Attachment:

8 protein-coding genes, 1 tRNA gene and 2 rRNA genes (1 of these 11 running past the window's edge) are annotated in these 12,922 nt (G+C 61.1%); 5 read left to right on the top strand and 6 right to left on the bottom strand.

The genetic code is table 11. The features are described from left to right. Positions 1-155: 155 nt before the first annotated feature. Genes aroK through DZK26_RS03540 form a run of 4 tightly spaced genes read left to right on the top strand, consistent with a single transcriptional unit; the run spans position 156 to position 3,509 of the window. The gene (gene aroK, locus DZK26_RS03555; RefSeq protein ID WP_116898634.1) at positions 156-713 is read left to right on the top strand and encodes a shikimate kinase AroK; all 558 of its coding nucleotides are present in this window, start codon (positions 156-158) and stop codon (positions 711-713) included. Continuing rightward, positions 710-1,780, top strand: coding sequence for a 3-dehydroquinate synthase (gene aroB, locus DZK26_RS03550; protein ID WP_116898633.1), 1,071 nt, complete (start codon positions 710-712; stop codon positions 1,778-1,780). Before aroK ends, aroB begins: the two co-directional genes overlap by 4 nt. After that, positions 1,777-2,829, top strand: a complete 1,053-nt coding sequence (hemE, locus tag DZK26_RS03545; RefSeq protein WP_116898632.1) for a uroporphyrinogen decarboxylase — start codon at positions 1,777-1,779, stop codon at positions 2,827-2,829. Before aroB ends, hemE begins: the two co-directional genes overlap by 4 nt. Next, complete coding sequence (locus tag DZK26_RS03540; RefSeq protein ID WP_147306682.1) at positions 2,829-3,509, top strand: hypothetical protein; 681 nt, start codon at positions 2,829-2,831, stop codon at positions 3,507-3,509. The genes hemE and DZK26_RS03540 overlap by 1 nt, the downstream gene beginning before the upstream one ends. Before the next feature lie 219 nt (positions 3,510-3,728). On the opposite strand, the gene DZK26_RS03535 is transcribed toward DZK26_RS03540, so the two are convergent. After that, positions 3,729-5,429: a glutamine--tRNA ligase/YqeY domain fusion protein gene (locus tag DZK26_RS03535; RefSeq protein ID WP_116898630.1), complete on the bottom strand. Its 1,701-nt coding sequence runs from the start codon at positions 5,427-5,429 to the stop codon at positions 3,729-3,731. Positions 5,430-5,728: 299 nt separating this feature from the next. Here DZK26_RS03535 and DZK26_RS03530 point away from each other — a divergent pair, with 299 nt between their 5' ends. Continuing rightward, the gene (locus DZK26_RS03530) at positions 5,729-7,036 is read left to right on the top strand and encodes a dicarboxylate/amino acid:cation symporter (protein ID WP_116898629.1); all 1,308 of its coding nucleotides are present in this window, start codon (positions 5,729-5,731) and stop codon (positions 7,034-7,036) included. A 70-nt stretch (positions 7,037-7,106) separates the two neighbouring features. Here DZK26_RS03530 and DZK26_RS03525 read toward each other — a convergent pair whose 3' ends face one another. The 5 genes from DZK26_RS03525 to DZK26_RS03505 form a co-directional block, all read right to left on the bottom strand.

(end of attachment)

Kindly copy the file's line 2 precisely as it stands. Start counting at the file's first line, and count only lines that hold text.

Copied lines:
The genetic code is table 11. The features are described from left to right. Positions 1-155: 155 nt before the first annotated feature. Genes aroK through DZK26_RS03540 form a run of 4 tightly spaced genes read left to right on the top strand, consistent with a single transcriptional unit; the run spans position 156 to position 3,509 of the window. The gene (gene aroK, locus DZK26_RS03555; RefSeq protein ID WP_116898634.1) at positions 156-713 is read left to right on the top strand and encodes a shikimate kinase AroK; all 558 of its coding nucleotides are present in this window, start codon (positions 156-158) and stop codon (positions 711-713) included. Continuing rightward, positions 710-1,780, top strand: coding sequence for a 3-dehydroquinate synthase (gene aroB, locus DZK26_RS03550; protein ID WP_116898633.1), 1,071 nt, complete (start codon positions 710-712; stop codon positions 1,778-1,780). Before aroK ends, aroB begins: the two co-directional genes overlap by 4 nt. After that, positions 1,777-2,829, top strand: a complete 1,053-nt coding sequence (hemE, locus tag DZK26_RS03545; RefSeq protein WP_116898632.1) for a uroporphyrinogen decarboxylase — start codon at positions 1,777-1,779, stop codon at positions 2,827-2,829. Before aroB ends, hemE begins: the two co-directional genes overlap by 4 nt. Next, complete coding sequence (locus tag DZK26_RS03540; RefSeq protein ID WP_147306682.1) at positions 2,829-3,509, top strand: hypothetical protein; 681 nt, start codon at positions 2,829-2,831, stop codon at positions 3,507-3,509. The genes hemE and DZK26_RS03540 overlap by 1 nt, the downstream gene beginning before the upstream one ends. Before the next feature lie 219 nt (positions 3,510-3,728). On the opposite strand, the gene DZK26_RS03535 is transcribed toward DZK26_RS03540, so the two are convergent. After that, positions 3,729-5,429: a glutamine--tRNA ligase/YqeY domain fusion protein gene (locus tag DZK26_RS03535; RefSeq protein ID WP_116898630.1), complete on the bottom strand. Its 1,701-nt coding sequence runs from the start codon at positions 5,427-5,429 to the stop codon at positions 3,729-3,731. Positions 5,430-5,728: 299 nt separating this feature from the next. Here DZK26_RS03535 and DZK26_RS03530 point away from each other — a divergent pair, with 299 nt between their 5' ends. Continuing rightward, the gene (locus DZK26_RS03530) at positions 5,729-7,036 is read left to right on the top strand and encodes a dicarboxylate/amino acid:cation symporter (protein ID WP_116898629.1); all 1,308 of its coding nucleotides are present in this window, start codon (positions 5,729-5,731) and stop codon (positions 7,034-7,036) included. A 70-nt stretch (positions 7,037-7,106) separates the two neighbouring features. Here DZK26_RS03530 and DZK26_RS03525 read toward each other — a convergent pair whose 3' ends face one another. The 5 genes from DZK26_RS03525 to DZK26_RS03505 form a co-directional block, all read right to left on the bottom strand.